The How & Why of Ankle Instability

Many of us, without even releasing, lack sufficient foot/ankle stability to safely participate in the types of activities we really want to. We may feel the effects of this instability further up the chain - knees, lower back, or hip discomfort when really it is our feet and ankles we need to look at.

Foot and ankle balance can be a really under-trained skill, yet so crucial to your overall stability. Early detection and proactive remedial work can save you from injury in your 30's - 50's as well as preparing you for greater stability as you age.

If you are feeling discomfort in your hips or knees, keep reading for some advice to for sustainable results.

Why do our ankles and feet become unstable in the first place?

To be honest, this is the life we have adapted to.

  • Spending a lot of time in very restrictive footwear that squeezes all your toes together or keeps your foot in an unnatural posture; like a stiletto for women, pointed shoes for men, or even narrow flat shoes can pinch toes together. If you think that original (wo)man roamed barefoot, there was nothing restricting or altering the shape of the foot and therefore the stability that was provided by a wide 3 point base.

  • Habitual movement patterns like over or under pronating your feet as you walk, perhaps an old injury created a new gait pattern which you adopted ongoing.

  • An ankle sprain that you completely forgot about could be a major factor, especially if it wasn’t rehabilitated at the time

  • Lack of strength in the ankle and foot muscles can also be an issue as we age - and let’s be honest, who trains their ankles and feet??

This is why we look at a full-body, closed-loop (standing position) assessment when you come in for your initial Remedial Appointment, and often at subsequent appointments. We will look at how you load (where your weight is distributed when you stand and move) and what happens to your ankles and feet as you squat or move your weight from one side to the other.

Why is this instability such an issue? I don't notice it when I'm walking or climbing stairs.

The types of activities that can start to become problematic when we lack ankle and foot stability are any that involve shifting your weight from one foot to the other, balancing on one foot, and jumping movements. These movements are involved in many sports; soccer or tennis and running, especially on uneven ground can be risky if this instability is not corrected. Even daily tasks like going up or downstairs, bending, and reaching for things can be compromised when you are not well balanced on your feet.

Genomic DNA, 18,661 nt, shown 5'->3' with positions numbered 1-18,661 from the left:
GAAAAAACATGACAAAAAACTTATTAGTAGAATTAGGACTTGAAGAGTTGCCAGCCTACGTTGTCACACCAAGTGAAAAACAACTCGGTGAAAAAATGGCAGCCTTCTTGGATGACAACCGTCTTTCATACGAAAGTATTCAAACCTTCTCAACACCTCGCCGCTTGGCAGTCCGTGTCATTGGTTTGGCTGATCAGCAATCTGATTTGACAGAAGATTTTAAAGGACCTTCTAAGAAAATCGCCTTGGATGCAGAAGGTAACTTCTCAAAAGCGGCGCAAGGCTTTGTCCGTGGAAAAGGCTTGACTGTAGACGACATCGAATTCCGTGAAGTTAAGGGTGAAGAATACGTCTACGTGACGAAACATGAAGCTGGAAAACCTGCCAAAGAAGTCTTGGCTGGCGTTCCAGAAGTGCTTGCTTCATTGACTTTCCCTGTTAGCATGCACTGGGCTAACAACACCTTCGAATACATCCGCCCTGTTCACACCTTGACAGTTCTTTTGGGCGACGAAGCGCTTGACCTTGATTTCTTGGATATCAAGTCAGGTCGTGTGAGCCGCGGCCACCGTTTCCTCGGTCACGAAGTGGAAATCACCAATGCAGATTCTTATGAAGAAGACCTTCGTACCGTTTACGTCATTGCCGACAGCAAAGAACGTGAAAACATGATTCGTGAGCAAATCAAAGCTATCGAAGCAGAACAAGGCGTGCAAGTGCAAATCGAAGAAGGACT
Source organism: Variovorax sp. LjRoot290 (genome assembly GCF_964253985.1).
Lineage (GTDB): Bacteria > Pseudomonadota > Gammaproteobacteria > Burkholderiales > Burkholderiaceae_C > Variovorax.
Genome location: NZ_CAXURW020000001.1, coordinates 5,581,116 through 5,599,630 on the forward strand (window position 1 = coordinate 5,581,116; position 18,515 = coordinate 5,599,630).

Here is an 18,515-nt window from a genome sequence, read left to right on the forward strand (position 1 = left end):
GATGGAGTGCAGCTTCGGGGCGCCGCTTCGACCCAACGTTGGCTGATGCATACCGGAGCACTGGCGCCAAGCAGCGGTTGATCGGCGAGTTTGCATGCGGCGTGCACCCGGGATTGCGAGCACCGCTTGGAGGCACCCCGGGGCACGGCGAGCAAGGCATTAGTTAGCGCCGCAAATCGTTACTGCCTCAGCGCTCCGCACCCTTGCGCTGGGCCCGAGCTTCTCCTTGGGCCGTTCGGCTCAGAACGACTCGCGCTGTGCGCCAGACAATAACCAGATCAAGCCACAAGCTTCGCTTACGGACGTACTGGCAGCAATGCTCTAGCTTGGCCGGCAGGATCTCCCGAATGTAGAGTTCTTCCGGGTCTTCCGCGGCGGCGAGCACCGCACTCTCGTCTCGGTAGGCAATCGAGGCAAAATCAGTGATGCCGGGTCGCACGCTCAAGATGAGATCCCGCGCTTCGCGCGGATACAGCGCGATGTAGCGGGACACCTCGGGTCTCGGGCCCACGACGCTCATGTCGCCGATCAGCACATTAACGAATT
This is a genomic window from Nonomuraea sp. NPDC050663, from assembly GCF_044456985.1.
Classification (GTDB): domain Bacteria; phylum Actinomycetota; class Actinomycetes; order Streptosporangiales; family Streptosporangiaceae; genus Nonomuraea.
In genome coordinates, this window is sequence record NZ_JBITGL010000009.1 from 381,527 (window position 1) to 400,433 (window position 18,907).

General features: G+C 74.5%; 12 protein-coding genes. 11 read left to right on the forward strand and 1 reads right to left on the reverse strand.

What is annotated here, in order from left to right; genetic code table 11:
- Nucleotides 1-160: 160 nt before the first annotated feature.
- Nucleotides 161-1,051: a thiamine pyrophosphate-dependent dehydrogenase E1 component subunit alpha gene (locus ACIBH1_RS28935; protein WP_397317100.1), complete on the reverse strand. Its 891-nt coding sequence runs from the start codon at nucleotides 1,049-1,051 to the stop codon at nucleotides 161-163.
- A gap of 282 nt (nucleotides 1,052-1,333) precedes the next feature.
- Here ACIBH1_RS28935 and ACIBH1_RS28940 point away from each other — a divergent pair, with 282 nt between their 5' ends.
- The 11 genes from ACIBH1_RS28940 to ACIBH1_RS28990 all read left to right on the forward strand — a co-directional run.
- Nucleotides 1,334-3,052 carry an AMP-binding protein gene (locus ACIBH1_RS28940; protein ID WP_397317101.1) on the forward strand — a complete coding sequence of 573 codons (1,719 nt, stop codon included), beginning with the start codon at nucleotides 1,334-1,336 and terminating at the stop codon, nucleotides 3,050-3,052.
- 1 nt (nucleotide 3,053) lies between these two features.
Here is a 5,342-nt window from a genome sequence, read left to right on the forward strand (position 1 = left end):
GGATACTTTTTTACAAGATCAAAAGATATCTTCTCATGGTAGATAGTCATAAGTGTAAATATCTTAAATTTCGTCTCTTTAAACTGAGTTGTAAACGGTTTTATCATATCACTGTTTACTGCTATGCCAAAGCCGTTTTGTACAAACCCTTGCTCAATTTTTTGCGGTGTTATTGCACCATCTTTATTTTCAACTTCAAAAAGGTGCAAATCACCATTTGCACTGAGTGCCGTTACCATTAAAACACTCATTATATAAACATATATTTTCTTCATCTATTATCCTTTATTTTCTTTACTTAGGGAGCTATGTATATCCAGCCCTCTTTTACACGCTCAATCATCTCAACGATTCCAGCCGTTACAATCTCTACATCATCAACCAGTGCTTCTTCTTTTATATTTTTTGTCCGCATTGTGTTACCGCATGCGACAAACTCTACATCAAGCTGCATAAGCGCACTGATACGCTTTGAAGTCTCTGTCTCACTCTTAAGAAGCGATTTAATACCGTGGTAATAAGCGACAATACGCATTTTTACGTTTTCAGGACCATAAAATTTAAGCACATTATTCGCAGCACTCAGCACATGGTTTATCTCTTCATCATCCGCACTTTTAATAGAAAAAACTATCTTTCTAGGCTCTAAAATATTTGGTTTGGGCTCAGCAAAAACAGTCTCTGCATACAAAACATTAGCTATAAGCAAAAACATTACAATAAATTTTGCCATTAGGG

Although you may not realise it initially, the longer it goes on, the larger the problem gets, and all of a sudden you'll start to feel the instability and by then you've got your work cut out for you - starting early helps!

What does it all mean?

The underlying issue comes down to proprioception; your awareness of the position and movement of your body. This is the interaction of your nervous system with your joints and muscles i.e. your mind to body connection. As mentioned earlier, this is often something that isn’t restored properly after injury or trained in general. This is very different from flexibility or strength training; it is a separate skill that needs to be targeted specifically.

It's more obvious for those who suffer from a feeling of instability in either or both ankles or who have repeatedly sprained their ankles. You are more likely to seek help, and if you haven't now is the time to. But if you are feeling pain in your lower back, knees, or legs in general it may be stemming from a hidden instability. This is where remedial (rehab) treatments and strength exercises can be of assistance.

At Muscle Medicine, our Remedial Therapists can take your ankles and feet through a really detailed movement assessment to narrow down exactly how and where you might be lacking stability. Once we have gathered this information, there are a variety of different stability drills that can start to build your proprioception; that mind-to-muscle connection that is so integral to our dynamic balance and movement efficiency.

Our Top 3 Tips for Greater Stability

  1. Ankle & Foot ROM (range of movement) exercises regularly

  2. Strength exercises for ankle and feet

  3. Spend more time barefoot to build proprioception and generally connect with Mother Nature!

If you feel you are neglecting your feet and ankles or are simply curious as to how they could be contributing to the nagging low back, knee, or hip pain you’re experiencing then we would love to see you for an assessment and to help you on the road to greater stability for life!

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